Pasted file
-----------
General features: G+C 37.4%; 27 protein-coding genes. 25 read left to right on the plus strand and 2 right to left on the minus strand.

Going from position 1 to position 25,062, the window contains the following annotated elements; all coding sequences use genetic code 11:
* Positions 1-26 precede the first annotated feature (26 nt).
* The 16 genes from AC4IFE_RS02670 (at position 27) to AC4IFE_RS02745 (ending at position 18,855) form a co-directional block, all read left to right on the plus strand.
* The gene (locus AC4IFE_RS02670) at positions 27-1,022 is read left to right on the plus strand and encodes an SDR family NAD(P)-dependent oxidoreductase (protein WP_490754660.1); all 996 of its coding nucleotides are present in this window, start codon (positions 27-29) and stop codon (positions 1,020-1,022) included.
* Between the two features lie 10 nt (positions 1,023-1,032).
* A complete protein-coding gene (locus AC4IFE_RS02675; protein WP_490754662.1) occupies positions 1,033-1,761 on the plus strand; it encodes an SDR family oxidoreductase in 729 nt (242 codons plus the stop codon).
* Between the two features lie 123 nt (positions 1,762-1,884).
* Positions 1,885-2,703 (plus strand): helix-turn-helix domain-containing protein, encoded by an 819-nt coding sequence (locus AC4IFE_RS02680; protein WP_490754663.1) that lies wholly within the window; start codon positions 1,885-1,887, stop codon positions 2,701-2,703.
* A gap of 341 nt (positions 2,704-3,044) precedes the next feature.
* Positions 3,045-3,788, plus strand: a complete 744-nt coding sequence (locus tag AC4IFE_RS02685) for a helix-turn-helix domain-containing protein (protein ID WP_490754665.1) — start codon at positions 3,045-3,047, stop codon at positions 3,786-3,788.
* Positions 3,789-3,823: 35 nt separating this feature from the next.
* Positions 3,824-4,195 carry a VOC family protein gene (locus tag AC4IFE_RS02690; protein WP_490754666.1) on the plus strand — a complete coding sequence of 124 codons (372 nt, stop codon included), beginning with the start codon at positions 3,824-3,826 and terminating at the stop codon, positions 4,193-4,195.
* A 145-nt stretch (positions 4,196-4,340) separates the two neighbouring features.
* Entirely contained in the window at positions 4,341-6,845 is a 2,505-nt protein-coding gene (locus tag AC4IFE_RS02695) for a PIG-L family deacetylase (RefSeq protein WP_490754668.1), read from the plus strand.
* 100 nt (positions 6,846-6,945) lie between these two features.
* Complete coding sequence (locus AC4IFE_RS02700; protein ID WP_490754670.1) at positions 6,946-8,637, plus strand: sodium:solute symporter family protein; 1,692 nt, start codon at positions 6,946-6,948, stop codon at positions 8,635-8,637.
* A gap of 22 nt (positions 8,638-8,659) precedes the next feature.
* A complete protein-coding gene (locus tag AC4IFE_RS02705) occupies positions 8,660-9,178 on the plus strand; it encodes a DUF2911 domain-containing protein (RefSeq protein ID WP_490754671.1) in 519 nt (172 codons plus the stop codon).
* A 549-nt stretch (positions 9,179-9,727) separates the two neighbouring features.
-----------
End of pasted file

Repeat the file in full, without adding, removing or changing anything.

General features: G+C 37.4%; 27 protein-coding genes. 25 read left to right on the plus strand and 2 right to left on the minus strand.

Going from position 1 to position 25,062, the window contains the following annotated elements; all coding sequences use genetic code 11:
* Positions 1-26 precede the first annotated feature (26 nt).
* The 16 genes from AC4IFE_RS02670 (at position 27) to AC4IFE_RS02745 (ending at position 18,855) form a co-directional block, all read left to right on the plus strand.
* The gene (locus AC4IFE_RS02670) at positions 27-1,022 is read left to right on the plus strand and encodes an SDR family NAD(P)-dependent oxidoreductase (protein WP_490754660.1); all 996 of its coding nucleotides are present in this window, start codon (positions 27-29) and stop codon (positions 1,020-1,022) included.
* Between the two features lie 10 nt (positions 1,023-1,032).
* A complete protein-coding gene (locus AC4IFE_RS02675; protein WP_490754662.1) occupies positions 1,033-1,761 on the plus strand; it encodes an SDR family oxidoreductase in 729 nt (242 codons plus the stop codon).
* Between the two features lie 123 nt (positions 1,762-1,884).
* Positions 1,885-2,703 (plus strand): helix-turn-helix domain-containing protein, encoded by an 819-nt coding sequence (locus AC4IFE_RS02680; protein WP_490754663.1) that lies wholly within the window; start codon positions 1,885-1,887, stop codon positions 2,701-2,703.
* A gap of 341 nt (positions 2,704-3,044) precedes the next feature.
* Positions 3,045-3,788, plus strand: a complete 744-nt coding sequence (locus tag AC4IFE_RS02685) for a helix-turn-helix domain-containing protein (protein ID WP_490754665.1) — start codon at positions 3,045-3,047, stop codon at positions 3,786-3,788.
* Positions 3,789-3,823: 35 nt separating this feature from the next.
* Positions 3,824-4,195 carry a VOC family protein gene (locus tag AC4IFE_RS02690; protein WP_490754666.1) on the plus strand — a complete coding sequence of 124 codons (372 nt, stop codon included), beginning with the start codon at positions 3,824-3,826 and terminating at the stop codon, positions 4,193-4,195.
* A 145-nt stretch (positions 4,196-4,340) separates the two neighbouring features.
* Entirely contained in the window at positions 4,341-6,845 is a 2,505-nt protein-coding gene (locus tag AC4IFE_RS02695) for a PIG-L family deacetylase (RefSeq protein WP_490754668.1), read from the plus strand.
* 100 nt (positions 6,846-6,945) lie between these two features.
* Complete coding sequence (locus AC4IFE_RS02700; protein ID WP_490754670.1) at positions 6,946-8,637, plus strand: sodium:solute symporter family protein; 1,692 nt, start codon at positions 6,946-6,948, stop codon at positions 8,635-8,637.
* A gap of 22 nt (positions 8,638-8,659) precedes the next feature.
* A complete protein-coding gene (locus tag AC4IFE_RS02705) occupies positions 8,660-9,178 on the plus strand; it encodes a DUF2911 domain-containing protein (RefSeq protein ID WP_490754671.1) in 519 nt (172 codons plus the stop codon).
* A 549-nt stretch (positions 9,179-9,727) separates the two neighbouring features.